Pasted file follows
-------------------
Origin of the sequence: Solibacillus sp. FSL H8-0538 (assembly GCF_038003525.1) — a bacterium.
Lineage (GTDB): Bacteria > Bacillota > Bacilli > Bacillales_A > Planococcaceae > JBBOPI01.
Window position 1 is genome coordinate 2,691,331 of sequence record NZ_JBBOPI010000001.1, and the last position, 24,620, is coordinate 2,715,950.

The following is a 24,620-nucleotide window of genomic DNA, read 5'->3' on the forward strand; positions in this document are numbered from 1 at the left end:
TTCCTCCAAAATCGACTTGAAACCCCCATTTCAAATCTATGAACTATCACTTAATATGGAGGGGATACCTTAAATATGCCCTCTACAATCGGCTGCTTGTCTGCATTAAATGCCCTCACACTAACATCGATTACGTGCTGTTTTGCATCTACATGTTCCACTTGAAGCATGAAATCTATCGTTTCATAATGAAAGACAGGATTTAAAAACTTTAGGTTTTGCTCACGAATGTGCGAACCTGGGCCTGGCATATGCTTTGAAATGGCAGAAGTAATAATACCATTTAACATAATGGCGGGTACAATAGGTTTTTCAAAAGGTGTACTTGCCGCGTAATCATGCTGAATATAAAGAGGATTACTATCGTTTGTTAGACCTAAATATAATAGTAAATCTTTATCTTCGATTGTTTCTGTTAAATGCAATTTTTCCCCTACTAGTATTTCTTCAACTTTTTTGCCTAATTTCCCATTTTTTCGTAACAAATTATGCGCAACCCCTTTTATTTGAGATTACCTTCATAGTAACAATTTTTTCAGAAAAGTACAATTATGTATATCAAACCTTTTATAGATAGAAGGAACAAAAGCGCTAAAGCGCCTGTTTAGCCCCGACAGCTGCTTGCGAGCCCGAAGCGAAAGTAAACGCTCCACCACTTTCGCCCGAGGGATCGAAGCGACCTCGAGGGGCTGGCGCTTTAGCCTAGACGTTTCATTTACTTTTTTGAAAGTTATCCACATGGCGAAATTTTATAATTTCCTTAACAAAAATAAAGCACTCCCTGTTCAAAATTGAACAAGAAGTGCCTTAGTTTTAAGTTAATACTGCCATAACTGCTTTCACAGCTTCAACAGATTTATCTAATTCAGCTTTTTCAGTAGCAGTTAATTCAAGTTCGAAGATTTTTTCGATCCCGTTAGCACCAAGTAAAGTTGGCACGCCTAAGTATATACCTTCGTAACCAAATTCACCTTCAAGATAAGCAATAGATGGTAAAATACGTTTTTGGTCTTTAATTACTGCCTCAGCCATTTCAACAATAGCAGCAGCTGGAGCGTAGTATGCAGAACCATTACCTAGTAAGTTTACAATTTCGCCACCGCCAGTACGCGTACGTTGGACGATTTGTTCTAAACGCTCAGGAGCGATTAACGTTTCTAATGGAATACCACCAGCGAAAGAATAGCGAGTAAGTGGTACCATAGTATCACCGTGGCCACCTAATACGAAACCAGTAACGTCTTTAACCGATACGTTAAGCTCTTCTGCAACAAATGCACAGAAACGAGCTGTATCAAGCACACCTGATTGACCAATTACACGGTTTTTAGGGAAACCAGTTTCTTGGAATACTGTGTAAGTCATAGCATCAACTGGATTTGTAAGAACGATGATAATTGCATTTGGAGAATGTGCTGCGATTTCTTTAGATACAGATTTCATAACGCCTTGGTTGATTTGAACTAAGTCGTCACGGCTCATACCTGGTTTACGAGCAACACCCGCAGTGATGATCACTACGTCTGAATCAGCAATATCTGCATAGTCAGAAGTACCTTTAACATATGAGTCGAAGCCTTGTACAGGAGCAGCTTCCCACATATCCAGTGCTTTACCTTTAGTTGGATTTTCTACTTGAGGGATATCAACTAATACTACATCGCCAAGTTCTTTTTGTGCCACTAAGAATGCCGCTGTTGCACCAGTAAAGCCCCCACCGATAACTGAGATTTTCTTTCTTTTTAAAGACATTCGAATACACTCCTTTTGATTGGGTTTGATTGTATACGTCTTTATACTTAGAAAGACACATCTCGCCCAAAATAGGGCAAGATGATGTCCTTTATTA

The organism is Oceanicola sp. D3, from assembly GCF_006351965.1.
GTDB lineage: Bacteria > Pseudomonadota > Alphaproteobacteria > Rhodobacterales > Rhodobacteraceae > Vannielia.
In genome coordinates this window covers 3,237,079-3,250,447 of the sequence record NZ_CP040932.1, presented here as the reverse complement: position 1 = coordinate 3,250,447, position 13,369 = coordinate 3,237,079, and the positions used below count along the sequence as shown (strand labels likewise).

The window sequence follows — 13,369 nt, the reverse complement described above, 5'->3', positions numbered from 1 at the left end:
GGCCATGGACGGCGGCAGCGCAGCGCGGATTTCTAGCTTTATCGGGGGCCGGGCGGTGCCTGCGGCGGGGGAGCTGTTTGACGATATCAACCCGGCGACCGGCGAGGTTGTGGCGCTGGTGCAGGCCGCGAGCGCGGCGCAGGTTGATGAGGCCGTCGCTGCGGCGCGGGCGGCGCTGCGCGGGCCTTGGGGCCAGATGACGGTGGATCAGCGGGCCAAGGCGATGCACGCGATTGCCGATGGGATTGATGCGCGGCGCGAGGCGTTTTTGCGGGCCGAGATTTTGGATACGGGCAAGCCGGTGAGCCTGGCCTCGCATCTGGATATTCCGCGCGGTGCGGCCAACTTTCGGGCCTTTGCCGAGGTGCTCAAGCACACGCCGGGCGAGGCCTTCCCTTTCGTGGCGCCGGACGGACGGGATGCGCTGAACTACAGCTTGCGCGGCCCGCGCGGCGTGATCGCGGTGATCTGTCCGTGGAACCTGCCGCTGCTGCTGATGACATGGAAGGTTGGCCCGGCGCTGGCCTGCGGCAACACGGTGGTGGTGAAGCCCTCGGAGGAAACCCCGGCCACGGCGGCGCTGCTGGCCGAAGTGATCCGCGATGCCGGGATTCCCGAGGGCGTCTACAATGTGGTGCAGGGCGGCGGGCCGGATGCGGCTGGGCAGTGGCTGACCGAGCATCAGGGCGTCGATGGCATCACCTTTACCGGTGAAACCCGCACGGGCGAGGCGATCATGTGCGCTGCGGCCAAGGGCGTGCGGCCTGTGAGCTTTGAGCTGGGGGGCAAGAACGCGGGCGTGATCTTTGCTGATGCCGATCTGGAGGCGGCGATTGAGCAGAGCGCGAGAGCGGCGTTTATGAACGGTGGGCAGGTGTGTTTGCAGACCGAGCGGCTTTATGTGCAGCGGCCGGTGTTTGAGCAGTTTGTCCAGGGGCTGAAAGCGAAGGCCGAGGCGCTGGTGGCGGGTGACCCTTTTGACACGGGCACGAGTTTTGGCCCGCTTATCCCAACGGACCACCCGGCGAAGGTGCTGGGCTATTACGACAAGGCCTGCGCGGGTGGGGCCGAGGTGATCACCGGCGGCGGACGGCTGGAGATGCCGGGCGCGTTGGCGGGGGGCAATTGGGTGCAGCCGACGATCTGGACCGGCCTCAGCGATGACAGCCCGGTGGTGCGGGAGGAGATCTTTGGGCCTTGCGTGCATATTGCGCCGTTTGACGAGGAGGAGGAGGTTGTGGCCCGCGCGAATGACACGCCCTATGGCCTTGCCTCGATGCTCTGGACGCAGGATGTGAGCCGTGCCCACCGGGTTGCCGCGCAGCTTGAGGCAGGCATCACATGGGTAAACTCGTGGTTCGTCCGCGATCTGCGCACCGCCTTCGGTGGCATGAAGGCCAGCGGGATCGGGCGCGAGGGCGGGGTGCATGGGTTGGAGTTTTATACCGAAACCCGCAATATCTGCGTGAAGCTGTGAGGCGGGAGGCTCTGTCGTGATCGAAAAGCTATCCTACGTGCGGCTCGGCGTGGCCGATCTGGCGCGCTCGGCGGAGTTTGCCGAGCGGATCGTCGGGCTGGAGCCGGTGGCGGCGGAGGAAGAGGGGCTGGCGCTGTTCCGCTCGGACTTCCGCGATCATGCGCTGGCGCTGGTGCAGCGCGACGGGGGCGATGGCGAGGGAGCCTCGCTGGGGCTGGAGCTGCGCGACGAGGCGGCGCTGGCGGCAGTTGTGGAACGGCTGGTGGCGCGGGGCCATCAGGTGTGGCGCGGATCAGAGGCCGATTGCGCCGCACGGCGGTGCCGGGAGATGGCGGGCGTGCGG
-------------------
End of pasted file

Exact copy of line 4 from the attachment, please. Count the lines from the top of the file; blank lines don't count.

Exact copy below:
The following is a 24,620-nucleotide window of genomic DNA, read 5'->3' on the forward strand; positions in this document are numbered from 1 at the left end: